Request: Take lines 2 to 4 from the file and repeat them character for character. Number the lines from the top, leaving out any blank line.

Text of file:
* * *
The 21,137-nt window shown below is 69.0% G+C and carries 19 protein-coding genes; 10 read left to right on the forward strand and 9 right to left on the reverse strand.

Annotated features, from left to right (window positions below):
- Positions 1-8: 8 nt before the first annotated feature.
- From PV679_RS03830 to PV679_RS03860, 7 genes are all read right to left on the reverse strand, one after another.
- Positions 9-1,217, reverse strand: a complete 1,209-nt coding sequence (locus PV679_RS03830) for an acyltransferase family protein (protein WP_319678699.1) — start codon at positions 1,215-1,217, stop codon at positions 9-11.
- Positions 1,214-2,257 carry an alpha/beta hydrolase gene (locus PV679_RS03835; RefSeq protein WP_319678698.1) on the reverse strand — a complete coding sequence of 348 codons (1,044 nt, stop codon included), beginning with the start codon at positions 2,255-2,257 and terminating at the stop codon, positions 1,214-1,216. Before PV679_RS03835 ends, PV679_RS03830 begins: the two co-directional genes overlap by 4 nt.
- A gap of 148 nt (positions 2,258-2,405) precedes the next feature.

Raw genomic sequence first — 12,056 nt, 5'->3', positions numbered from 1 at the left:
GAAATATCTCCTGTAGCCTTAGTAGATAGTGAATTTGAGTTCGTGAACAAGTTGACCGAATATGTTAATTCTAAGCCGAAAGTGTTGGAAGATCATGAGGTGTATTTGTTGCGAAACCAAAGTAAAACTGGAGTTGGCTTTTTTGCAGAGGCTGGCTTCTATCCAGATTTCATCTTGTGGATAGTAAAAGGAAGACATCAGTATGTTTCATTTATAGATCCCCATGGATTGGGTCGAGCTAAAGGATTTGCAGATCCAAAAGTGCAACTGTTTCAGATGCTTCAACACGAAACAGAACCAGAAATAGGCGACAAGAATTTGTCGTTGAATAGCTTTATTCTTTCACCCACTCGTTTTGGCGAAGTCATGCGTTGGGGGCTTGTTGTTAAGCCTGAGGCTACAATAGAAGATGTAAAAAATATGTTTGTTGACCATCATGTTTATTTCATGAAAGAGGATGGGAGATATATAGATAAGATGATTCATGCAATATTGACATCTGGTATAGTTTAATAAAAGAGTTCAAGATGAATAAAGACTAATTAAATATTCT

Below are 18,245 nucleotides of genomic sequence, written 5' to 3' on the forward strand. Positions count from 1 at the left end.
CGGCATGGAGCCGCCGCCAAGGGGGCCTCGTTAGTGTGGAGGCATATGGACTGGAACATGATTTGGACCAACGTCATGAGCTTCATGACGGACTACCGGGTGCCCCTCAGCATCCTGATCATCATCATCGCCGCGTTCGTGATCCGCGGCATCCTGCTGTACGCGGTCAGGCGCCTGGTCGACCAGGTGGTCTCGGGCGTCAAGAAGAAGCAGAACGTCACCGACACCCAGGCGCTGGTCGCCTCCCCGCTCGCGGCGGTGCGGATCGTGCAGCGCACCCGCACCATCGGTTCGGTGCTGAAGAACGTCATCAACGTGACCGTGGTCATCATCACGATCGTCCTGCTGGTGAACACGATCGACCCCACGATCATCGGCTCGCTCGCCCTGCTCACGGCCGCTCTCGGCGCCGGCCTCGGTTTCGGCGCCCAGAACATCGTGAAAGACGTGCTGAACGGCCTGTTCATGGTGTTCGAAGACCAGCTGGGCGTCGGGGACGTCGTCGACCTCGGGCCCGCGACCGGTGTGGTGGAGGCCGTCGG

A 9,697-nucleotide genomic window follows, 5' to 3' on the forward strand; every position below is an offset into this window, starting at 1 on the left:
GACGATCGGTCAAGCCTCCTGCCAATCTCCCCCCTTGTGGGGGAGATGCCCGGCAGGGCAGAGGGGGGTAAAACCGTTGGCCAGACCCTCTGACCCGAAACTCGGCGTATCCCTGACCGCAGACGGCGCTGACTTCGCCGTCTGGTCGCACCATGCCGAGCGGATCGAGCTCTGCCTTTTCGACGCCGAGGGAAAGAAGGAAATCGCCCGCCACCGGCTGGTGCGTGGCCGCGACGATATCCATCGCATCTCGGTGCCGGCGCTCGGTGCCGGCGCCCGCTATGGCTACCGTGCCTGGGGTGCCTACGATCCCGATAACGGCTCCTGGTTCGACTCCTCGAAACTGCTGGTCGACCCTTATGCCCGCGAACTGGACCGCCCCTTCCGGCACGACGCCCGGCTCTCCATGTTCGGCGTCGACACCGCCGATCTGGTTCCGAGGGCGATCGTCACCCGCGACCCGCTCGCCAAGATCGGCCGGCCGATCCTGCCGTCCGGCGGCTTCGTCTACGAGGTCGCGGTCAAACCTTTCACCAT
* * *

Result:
Annotated features, from left to right (window positions below):
- Positions 1-8: 8 nt before the first annotated feature.
- From PV679_RS03830 to PV679_RS03860, 7 genes are all read right to left on the reverse strand, one after another.